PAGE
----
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In linguistics, syncretism exists when functionally distinct occurrences of a single lexeme, morph or phone are identical in form. The term arose in historical linguistics, referring to the convergence of morphological forms within inflectional paradigms. In such cases, a former distinction has been 'syncretized'.[1] The term syncretism is often used when a fairly regular pattern can be observed across a paradigm.[2]

Syncretism can arise through either phonological or morphological change. In the case of phonological change, originally distinct forms change to be pronounced identically, so that their distinctness is lost. Such change can often be observed in the modern German verb paradigm: the infinitive nehmen 'to take' comes from Old High German neman, the first person plural declension nehmen comes from nemēm, and the third person plural nehmen comes from nemant. This is also an example of syncretism manifested in lexemes.

Phonological change in the German verb paradigm
Old High German --> Modern German
infinitive neman nehmen
1.PL nemēm nehmen
3.PL. nemant nehmen

In the case of morphological change, one form stops being used and is replaced by the other. This change can be exemplified by the syncretism in Latin's third-declension nouns, whose nouns take the same form in nominative and vocative cases.



In English, syncretism led to the loss of case marking and the stabilization of word order.[3] For example, the nominative and accusative forms of you are the same, whereas he/him, she/her, etc., have different forms depending on grammatical case.

Another English example for syncretism can be observed in most English verb paradigms: there is no morphological distinction between the past participle and the passive participle, and, often, the past tense.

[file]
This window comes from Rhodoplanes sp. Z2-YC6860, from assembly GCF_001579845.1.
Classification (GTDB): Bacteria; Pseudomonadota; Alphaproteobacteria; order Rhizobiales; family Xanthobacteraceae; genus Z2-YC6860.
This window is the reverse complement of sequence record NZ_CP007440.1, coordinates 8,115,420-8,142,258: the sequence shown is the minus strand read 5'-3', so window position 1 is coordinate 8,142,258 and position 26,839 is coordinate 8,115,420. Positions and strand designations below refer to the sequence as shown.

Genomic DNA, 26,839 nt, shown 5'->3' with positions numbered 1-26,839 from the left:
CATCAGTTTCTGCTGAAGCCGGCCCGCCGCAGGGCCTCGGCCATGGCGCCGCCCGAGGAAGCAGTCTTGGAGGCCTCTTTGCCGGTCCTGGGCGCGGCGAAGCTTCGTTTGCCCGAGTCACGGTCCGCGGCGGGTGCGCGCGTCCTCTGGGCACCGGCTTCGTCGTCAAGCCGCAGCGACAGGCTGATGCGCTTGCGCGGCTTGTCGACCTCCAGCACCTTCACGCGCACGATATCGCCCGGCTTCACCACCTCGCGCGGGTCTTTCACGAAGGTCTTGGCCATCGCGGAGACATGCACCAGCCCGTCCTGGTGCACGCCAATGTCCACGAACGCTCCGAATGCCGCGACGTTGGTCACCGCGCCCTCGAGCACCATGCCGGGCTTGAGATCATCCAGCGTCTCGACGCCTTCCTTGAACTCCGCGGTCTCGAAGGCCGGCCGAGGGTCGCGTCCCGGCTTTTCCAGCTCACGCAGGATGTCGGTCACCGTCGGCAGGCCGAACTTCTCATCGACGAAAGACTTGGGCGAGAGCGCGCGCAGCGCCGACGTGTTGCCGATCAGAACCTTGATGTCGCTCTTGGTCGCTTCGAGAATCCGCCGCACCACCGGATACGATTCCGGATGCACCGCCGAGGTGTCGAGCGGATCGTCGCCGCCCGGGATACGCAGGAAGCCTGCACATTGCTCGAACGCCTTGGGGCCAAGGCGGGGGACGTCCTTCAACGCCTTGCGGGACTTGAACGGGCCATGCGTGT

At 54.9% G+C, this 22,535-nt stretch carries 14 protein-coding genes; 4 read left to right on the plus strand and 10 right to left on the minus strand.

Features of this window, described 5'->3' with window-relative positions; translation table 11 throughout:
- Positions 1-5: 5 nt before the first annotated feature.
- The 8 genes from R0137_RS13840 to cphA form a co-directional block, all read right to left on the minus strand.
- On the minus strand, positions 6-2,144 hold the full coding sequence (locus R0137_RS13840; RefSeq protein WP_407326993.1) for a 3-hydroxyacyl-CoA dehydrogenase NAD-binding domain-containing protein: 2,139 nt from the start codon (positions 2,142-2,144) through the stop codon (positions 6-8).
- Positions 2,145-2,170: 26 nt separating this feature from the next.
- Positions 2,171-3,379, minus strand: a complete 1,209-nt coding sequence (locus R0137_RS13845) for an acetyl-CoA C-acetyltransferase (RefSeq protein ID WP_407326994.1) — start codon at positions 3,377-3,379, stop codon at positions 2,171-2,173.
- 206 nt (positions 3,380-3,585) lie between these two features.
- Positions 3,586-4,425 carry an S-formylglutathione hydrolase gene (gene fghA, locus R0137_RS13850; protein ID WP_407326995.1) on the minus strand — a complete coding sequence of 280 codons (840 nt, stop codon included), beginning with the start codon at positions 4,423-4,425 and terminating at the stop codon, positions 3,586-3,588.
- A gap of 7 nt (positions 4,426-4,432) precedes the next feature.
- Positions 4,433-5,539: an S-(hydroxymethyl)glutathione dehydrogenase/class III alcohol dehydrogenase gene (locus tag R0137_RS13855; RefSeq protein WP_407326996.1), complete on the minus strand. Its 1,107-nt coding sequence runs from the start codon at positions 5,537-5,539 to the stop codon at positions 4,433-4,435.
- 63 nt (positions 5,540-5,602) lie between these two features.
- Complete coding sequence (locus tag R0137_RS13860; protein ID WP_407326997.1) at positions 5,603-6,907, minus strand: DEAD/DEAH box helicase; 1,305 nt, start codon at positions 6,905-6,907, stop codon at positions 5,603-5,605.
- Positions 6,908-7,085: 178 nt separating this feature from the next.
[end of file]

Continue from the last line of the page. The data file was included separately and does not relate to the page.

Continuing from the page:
Syncretism in English verb paradigms
past tense past participle passive participle
to walk walked walked walked
to win won won won

The syncretism observed here differs from the lexical syncretism observed in English personal pronouns inasmuch that the syncretism manifests itself in the suffix or stem change in the case of walked and won, respectively.


In Latin, the nominative and vocative of third-declension nouns have the same form (e.g. rēx 'king' is both nominative and vocative singular), distributing syncretism in case marking. Another observation is the distinction between dative and ablative, which is present in singular (e.g., puellae 'girl-DAT.SG' and puella 'girl-ABL.SG'), but not anymore in plural (e.g., puellis 'girl-DAT.PL/girl-ABL.PL'.[2]


Similarly, in German, the infinitive, first person plural present, and third person plural present of almost all verbs are identical in form (e.g. nehmen "to take", wir nehmen "we take", sie nehmen "they take").

Other languagesEdit

In the Finnic languages, such as Finnish and Estonian, there is syncretism between the accusative and genitive singular case forms, and the nominative and accusative plural case forms.

Accounts for syncretismEdit

There exists a cross-linguistic typological investigation of syncretism ("The Syntax-Morphology Interface: A Study of Syncretism" by Baermann, Brown and Corbett, 2005)[4]. This study explores the logical space of syncretism, i.e., what features may be involved, and what sort of patterns do these describe. On the other hand, it provided a diverse sampling of the world’s languages.

Other studies on syncretism include "A Distributed Morphology Approach to Syncretism in Russian Noun inflection" (Müller 2004)[5] in which Müller provides a systematic account for Russian noun inflection.


  1. ^ Crystal, David. A Dictionary of Linguistics and Phonetics. Blackwell Publishing, 2008, pp. 469-70.
  2. ^ a b Matthews, Peter H. (1997). The concise Oxford dictionary of linguistics. Oxford University Press. (Third ed.). [Oxford]. p. 394. ISBN 9780191753060. OCLC 881847972.
  3. ^ Hadumod., Bussmann (1996). Routledge dictionary of language and linguistics. Trauth, Gregory., Kazzazi, Kerstin., Bussmann, Hadumod. London: Routledge. ISBN 978-0415022255. OCLC 34635694.
  4. ^ Baerman; Brown, Dunstan; Corbett, Greville G. (2005-09-15). The Syntax-Morphology Interface: A Study of Syncretism. Cambridge University Press. ISBN 9780521821810. |first2= missing |last2= in Authors list (help)
  5. ^ Müller, Gereon (2004). "A Distributed Morphology Approach to Russian Noun Inflection" (PDF). Retrieved September 24, 2018.